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It was 35 years betwen visits for Dr. Glenville Jones, Craine Professor & Head, Department of Biochemistry, and Dr. Alfred Bader. The two had a lot to talk about.
Back in 1976, a young 29-year-old, recently-appointed University of Toronto professor and scientist at the Hospital for Sick Children Research Institute was reading a trade magazine called Aldrichimica Acta when he came across a bold and innovative message from the Aldrich Chemical Company president: If you have a problem with any aspect of our products then “Please Bother Us.”
It has to be said that the young research scientist was somewhat skeptical that the president and CEO of a large U.S. company would even consider responding to a lowly customer in Canada, but being young and impressionable he decided to write anyway to “Please Bother Us” about problems that he was having over supplies of a custom-synthesized dienophile.
Imagine the scientist’s surprise when some days later the telephone rang and a voice announced “Hello, this is Alfred Bader, Sc'45, Arts'46, MSc'47, LLD'86, President of the Aldrich Chemical Company, you contacted me over supply problems you were having.” The scientist’s heartbeat accelerated as he realized that he was talking to a company president and that sometimes people do listen!
After some discussion over the fine chemicals during which Bader pointed out that “personnel changes” had been made in the Montreal office to improve Aldrich operations, he announced: “Look, I’m going to be coming through Toronto next week on my way to a small Ontario university called Queen’s University, where I'm a trustee, and I'd like to meet you. How about I come by the Hospital for Sick Children and we will have lunch at the Art Gallery of Ontario (AGO)?”
A date was made and, of course, the young professor who was going to meet Bader was yours truly.
The day arrived and we made our introductions, a young green scientist and an experienced middle-aged company president; a mismatch if ever there was one.
It should be said that the young scientist had grown up in the U.K., enjoyed art and was not a complete scientific philistine, but on entry into the AGO he was amazed when Bader steered them from the beaten track into the room for European Dutch Masters and specifically towards one painting. It was at one end of the studio and in the opinion of the young scientist was a dark, somewhat-dreary painting attributed to Rembrandt (or perhaps one of his school).
After studying the painting for 5-10 minutes, Bader took the neophyte aside and remarked: “The sign says it is by Rembrandt but it is not. It was probably painted by someone in his school, but not him.”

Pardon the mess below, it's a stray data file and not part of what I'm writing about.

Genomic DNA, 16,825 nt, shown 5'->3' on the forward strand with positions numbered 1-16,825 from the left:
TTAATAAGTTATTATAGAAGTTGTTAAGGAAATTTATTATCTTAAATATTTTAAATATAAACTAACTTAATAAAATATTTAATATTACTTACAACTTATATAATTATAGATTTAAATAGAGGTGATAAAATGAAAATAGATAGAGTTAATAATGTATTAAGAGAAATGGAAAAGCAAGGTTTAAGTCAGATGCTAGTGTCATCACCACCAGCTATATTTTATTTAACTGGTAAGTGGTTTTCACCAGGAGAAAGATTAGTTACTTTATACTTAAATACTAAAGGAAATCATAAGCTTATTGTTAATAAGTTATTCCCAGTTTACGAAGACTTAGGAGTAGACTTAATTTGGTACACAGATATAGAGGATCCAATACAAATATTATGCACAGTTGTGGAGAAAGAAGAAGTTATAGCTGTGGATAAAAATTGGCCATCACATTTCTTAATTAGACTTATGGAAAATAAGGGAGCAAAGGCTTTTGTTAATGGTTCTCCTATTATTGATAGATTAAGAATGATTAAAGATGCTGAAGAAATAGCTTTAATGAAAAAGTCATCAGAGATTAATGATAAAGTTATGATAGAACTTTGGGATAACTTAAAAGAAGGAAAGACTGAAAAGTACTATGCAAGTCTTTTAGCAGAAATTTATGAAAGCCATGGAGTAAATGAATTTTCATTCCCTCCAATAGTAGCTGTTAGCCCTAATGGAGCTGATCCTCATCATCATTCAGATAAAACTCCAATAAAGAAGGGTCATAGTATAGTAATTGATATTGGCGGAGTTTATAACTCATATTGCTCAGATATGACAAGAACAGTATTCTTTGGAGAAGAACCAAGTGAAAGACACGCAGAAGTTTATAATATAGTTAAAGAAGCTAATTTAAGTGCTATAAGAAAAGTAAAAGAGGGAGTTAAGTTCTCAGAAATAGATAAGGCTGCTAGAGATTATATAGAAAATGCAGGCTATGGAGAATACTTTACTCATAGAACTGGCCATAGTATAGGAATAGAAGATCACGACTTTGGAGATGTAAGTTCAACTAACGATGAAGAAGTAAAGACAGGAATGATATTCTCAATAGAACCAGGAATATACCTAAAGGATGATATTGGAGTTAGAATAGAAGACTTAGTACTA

It was clear to the young scientist that he was out of his league talking about art, but he suddenly remembered that the cover art on Aldrichimica Acta was actually Bader’s other love besides chemistry. When Bader was asked if he wanted now to view the other art in AGO including the Group of Seven, he dismissively remarked: “Rubbish! Let’s eat”
So over lunch in the AGO cafeteria, Bader was questioned over several topics including the Aldrichimica Acta cover-art which he admitted was a passion—finding Dutch Masters and investing in them. It became apparent that Bader owned many of the paintings on the front of each issue and wrote the incisive interpretations of the Biblical symbols in each work for the education of chemists.
Bader also explained his alumni connections to Queen’s after WWII and to a small college in Milwaukee. These were affiliations that he felt an obligation to honour. Since the young professor had trained at the U Wisconsin-Madison there was some middle ground. The meeting ended with business, chemistry and left the young professor with memories of the day he met a company president.
Flash forward 35 years. The young professor has now moved to Queen’s University (in 1984), has risen through the ranks and is now the 64-year-old Head of Biochemistry (2002-2011). He has never again met Bader despite his obvious Queen’s connections, was not invited to the various Bader endowments (ie. Chernoff Hall); and has watched from a distance as successive Heads of Chemistry, but not Biochemistry, have been introduced to him. All the more surprising when you consider that Aldrich Chemical Company with its biochemical affiliate, Sigma has spanned the whole range of the organic chemistry/biochemistry fields over the past half century.
More than 35 years since that fateful encounter, the biochemist has now met a few company presidents, has had a successful career in Vitamin D research, co-founded his own biotechnology company, Cytochroma and learned a few business lessons from that day at the AGO. So is it any surprise that the young professor wanted to meet once more with the company president, if only to relive that distant foray into Dutch Masters?
Note: Drs. Glenville Jones and Alfred Bader did meet again. They had lunch and caught up on 35 years of personal news when they had lunch, when Bader and his wife Isabel were on campus in May. To read more about the meeting, please see p. 16 of the Summer 2011 print edition of the Review.